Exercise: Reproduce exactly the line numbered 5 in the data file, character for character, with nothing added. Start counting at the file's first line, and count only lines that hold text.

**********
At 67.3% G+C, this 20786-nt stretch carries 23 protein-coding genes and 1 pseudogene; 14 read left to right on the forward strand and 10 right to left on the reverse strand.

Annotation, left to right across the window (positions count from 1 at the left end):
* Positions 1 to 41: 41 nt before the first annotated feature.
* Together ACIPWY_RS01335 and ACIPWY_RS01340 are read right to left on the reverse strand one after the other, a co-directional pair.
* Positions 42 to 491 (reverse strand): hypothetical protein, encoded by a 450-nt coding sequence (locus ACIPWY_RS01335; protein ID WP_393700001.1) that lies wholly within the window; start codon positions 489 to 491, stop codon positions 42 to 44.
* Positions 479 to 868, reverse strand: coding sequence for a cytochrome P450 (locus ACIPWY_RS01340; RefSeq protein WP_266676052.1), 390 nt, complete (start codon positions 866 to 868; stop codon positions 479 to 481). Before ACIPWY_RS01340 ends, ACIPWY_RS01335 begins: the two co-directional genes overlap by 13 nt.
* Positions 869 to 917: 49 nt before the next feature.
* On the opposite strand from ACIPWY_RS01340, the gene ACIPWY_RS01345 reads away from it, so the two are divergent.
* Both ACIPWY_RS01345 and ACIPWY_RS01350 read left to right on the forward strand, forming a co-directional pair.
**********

* Positions 42 to 491 (reverse strand): hypothetical protein, encoded by a 450-nt coding sequence (locus ACIPWY_RS01335; protein ID WP_393700001.1) that lies wholly within the window; start codon positions 489 to 491, stop codon positions 42 to 44.